Reviews were mixed to negative. Roger Ebert gave the film two stars out of four, writing that there were "some funny lines, and the relationship between the human kid and his best pal the vampire is handled with a lot of original twists. But the movie finally descends, as so many films do these days, to one of those assembly-line endings made up of fights and chases."[2] D. J. R. Bruckner of The New York Times called the writing and direction "weak" and the story "so confused, that 'Vamp' often seems as silly as the films it tries to ridicule."[3] A positive review in Variety praised the film as "extremely imaginative" with a "very good" cast, and referred to Grace Jones' dance number as "an outré showstopper."[4] Patrick Goldstein of the Los Angeles Times wrote, "Despite a few delightfully grim comic touches, 'Vamp' never really captures the spirit of light-headed horror needed to propel this kind of macabre mayhem. Writer-director Richard Wenk has a real flair for offbeat humor ... but we find ourselves much more enchanted by the film's kooky peripheral characters than by its plodding storyline."[5] Paul Attanasio of The Washington Post panned the film as "stupid and crude."[6] Sid Smith of the Chicago Tribune gave the film 1.5 stars out of 4, writing that "the laughs are strained, and many of the effects are ludicrous. The filmmakers couldn't come up with enough good plot and dialogue to fill in the gaps between their little satirical stabs."[7] A review by Mark Finch in The Monthly Film Bulletin was generally positive, finding that although the concept of a club where the strippers possess authority could have been explored more, "the film remains confident and agreeably scary without becoming lost in a swamp of movie-buff jokes or out-and-out campiness."[8]

Vamp holds a 40% rating on Rotten Tomatoes based on ten reviews.[9]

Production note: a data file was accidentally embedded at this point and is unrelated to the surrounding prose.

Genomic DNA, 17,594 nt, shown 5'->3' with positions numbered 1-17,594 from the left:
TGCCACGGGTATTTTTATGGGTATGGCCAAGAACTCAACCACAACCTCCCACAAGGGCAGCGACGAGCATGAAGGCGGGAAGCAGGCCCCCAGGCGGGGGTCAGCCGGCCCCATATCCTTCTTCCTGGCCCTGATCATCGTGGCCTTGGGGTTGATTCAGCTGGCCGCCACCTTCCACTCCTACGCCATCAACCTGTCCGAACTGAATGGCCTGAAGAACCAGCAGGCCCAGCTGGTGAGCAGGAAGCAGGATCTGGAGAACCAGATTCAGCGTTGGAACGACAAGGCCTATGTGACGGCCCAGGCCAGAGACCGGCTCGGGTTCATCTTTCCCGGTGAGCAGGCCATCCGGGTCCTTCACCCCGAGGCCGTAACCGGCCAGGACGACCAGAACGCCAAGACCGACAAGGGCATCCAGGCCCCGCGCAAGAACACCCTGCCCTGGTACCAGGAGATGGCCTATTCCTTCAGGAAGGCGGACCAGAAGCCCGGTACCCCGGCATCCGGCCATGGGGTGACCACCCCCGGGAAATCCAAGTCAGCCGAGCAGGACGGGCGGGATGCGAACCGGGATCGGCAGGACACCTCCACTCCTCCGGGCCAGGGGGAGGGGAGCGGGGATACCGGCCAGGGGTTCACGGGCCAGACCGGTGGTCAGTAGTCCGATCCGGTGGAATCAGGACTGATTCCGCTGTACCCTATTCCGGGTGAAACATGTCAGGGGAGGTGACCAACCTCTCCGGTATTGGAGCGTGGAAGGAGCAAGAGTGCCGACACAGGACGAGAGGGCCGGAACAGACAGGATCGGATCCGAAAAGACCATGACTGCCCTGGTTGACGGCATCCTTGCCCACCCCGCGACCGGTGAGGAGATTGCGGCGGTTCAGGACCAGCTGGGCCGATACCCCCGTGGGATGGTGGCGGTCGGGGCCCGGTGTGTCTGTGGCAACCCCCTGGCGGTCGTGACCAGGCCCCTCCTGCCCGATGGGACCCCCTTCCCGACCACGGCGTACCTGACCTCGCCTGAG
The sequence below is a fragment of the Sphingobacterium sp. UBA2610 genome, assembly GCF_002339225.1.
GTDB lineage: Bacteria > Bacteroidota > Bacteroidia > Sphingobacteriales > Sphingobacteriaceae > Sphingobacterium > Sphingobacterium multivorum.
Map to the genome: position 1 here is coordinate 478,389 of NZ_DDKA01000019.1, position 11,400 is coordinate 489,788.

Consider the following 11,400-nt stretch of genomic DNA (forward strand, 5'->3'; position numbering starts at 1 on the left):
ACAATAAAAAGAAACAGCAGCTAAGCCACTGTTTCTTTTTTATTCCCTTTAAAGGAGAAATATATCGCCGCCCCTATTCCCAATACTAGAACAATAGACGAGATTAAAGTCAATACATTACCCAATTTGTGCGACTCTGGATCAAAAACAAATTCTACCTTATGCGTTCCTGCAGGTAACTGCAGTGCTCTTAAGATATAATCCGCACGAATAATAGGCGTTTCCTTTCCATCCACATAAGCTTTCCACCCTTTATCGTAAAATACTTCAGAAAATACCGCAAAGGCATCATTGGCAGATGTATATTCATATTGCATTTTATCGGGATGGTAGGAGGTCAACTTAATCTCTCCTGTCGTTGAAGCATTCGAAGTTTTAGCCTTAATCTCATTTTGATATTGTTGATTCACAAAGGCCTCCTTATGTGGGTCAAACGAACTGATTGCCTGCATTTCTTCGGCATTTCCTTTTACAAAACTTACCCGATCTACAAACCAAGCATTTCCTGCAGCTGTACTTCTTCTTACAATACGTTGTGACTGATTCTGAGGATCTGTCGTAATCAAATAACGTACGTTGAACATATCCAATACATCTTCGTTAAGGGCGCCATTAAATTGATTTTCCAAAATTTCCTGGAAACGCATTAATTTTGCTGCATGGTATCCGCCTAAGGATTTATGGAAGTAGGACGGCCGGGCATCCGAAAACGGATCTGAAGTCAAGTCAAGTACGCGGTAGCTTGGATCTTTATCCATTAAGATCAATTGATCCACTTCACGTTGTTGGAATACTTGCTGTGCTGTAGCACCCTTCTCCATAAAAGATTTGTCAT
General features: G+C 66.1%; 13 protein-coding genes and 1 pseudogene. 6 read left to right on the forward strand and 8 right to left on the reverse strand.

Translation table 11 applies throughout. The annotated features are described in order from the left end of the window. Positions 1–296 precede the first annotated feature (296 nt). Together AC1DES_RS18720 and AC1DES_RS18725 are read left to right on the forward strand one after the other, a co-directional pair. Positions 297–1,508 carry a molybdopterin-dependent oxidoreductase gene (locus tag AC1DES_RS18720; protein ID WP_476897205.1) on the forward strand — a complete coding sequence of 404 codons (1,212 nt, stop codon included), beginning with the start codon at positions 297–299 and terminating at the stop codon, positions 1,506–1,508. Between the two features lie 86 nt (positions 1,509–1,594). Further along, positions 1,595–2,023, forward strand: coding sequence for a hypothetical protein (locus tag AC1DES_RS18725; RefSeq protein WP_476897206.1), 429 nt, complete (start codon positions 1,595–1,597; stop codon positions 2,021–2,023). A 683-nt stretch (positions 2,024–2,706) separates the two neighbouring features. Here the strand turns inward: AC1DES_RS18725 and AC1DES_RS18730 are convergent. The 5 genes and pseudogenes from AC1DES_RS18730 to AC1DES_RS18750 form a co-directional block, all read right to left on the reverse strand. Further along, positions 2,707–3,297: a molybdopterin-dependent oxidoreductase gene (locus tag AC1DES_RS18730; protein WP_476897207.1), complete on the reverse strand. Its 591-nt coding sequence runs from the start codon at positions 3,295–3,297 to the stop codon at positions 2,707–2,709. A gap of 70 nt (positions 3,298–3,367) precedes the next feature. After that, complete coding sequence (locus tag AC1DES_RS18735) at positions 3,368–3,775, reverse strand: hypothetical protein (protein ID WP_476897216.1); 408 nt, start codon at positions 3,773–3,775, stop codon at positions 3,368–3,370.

Many viewers argue that Vamp heavily influenced Robert Rodriguez's From Dusk till Dawn (1996), from the setting of a strip club to the sexy dance performance put on by the lead female character in each respective film. Vamp tells the story of two fraternity pledges looking to find a stripper at the "After Dark" club, which is home to a group of stripper vampires, whereas From Dusk till Dawn tells the story of two fugitive bank-robbing brothers who are fleeing the FBI as well as the Texas police and end up at the "Titty Twister", a strip club in the middle of a desolate part of Mexico which, in comparison to Vamp, is home to a group of Aztec stripper vampires.[10]


Vamp was released theatrically in the United States on July 18, 1986 and grossed $4,941,117 at the box office.[11]

Arrow Video released Vamp on Blu-ray/DVD in the US on October 4, 2016 and the UK Blu-ray/DVD release on October 3, 2016. This version of the film features a high definition digital transfer along with special features.[12]

See also[edit]


  1. ^ "VAMP (18)". British Board of Film Classification. September 29, 1986. Retrieved November 25, 2014.
  2. ^ Ebert, Roger (July 18, 1986). "Vamp". Retrieved October 30, 2018.
  3. ^ Bruckner, D. J. R. (July 25, 1986). "Screen: Grace Jones Stars in Wenk's 'Vamp'". The New York Times: C10.
  4. ^ "Film Reviews: Vamp". Variety: 18. June 18, 1986.
  5. ^ Goldstein, Patrick (July 18, 1986). "Anemic 'Vamp' But Hot-Blooded Cast". Los Angeles Times. Part VI, p. 6.
  6. ^ Attanasio, Paul (July 23, 1986). "'Vamp': Tooth & Consequences". The Washington Post. p. C3.
  7. ^ Smith, Sid (July 18, 1986). "Grace Jones is the chief victim as 'Vamp' tries to spoof vampires". Chicago Tribune. 7A.
  8. ^ Finch, Mark (January 1987). "Vamp". The Monthly Film Bulletin. 54 (636): 28.
  9. ^ "Vamp". Rotten Tomatoes.
  10. ^ "Before the Dawn". Horror Dot Land. February 18, 2015. Retrieved January 30, 2017.
  11. ^ "Vamp". Retrieved March 31, 2011.
  12. ^ "Vamp". Retrieved January 30, 2017.